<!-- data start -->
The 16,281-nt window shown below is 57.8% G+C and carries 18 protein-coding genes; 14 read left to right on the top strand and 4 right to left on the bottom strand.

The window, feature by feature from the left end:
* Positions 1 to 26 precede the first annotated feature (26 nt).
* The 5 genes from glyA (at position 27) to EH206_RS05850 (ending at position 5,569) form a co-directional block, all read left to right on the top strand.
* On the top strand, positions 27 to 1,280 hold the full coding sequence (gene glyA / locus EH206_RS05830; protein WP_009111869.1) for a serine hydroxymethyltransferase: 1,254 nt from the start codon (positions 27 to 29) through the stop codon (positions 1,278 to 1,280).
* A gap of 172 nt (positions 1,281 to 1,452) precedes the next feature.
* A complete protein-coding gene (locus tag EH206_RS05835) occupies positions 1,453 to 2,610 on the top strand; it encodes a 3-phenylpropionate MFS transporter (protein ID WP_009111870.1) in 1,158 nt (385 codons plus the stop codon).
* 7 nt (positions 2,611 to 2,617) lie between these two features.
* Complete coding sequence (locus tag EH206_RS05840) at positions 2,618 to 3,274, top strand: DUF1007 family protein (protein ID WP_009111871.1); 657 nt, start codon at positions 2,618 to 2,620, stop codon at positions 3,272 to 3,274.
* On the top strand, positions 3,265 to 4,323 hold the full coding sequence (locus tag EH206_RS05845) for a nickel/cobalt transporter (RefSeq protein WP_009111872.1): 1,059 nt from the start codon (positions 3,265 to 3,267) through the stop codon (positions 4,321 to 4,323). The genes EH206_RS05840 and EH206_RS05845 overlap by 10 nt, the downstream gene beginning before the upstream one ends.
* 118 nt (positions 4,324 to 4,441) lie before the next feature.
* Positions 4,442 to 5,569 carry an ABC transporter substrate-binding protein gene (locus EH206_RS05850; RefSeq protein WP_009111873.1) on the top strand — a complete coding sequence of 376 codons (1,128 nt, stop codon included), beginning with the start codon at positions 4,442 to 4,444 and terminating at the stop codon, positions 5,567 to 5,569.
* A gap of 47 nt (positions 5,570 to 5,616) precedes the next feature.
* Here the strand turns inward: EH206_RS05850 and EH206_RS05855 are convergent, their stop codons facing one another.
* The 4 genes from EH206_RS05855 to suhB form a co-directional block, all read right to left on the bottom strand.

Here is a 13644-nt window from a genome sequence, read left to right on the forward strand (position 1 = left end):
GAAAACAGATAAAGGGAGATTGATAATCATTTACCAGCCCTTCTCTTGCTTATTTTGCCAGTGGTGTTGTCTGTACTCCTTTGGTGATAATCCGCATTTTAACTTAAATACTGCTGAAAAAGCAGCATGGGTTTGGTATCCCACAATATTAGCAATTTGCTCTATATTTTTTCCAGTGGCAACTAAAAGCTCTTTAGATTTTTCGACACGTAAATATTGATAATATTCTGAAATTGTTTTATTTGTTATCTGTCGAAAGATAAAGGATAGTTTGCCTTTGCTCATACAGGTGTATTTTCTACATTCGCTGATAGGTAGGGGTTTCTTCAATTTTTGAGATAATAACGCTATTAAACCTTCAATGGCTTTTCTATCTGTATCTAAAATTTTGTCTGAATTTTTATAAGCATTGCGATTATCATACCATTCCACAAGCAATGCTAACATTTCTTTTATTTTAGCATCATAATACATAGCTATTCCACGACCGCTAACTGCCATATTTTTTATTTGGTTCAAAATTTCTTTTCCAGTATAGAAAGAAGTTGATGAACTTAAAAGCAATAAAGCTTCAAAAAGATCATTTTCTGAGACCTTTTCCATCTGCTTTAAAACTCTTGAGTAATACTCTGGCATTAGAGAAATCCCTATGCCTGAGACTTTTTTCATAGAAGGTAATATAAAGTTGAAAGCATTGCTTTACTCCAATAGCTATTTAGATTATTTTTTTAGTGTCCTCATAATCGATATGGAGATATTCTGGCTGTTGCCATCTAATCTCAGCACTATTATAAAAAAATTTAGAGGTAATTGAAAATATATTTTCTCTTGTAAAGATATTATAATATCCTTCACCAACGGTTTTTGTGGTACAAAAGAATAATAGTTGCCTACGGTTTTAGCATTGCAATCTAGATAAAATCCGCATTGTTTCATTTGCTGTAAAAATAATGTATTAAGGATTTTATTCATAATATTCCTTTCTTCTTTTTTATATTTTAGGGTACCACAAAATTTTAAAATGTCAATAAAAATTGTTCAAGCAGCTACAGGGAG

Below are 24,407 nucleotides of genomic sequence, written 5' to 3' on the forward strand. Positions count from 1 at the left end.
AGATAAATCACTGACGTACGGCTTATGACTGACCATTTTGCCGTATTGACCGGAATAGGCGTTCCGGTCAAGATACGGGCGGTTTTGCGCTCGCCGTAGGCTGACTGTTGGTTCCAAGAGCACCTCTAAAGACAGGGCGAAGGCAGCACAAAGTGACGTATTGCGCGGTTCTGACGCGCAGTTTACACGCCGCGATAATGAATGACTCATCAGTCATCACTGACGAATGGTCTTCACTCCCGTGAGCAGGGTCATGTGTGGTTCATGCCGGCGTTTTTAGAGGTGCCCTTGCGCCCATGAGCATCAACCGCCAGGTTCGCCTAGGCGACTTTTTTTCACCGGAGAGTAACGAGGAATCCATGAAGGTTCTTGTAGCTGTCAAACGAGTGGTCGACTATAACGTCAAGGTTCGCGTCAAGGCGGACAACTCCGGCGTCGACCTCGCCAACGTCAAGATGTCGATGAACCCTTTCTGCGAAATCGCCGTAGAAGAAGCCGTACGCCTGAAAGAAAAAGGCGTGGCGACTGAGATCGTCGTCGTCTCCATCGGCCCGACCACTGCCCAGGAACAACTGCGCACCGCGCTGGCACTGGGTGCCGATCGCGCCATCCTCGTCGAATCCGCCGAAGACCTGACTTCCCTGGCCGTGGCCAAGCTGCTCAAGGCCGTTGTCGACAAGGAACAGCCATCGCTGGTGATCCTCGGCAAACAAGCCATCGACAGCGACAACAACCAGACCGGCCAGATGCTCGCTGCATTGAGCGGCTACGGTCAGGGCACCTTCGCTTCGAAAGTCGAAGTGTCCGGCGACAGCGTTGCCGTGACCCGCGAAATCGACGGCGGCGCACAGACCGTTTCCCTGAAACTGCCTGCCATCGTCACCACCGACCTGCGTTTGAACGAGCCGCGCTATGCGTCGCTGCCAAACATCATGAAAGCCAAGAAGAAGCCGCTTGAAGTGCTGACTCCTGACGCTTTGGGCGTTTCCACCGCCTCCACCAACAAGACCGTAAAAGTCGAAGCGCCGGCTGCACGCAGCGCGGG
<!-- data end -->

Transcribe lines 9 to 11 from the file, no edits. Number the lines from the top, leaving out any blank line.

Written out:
* Complete coding sequence (locus tag EH206_RS05840) at positions 2,618 to 3,274, top strand: DUF1007 family protein (protein ID WP_009111871.1); 657 nt, start codon at positions 2,618 to 2,620, stop codon at positions 3,272 to 3,274.
* On the top strand, positions 3,265 to 4,323 hold the full coding sequence (locus tag EH206_RS05845) for a nickel/cobalt transporter (RefSeq protein WP_009111872.1): 1,059 nt from the start codon (positions 3,265 to 3,267) through the stop codon (positions 4,321 to 4,323). The genes EH206_RS05840 and EH206_RS05845 overlap by 10 nt, the downstream gene beginning before the upstream one ends.
* 118 nt (positions 4,324 to 4,441) lie before the next feature.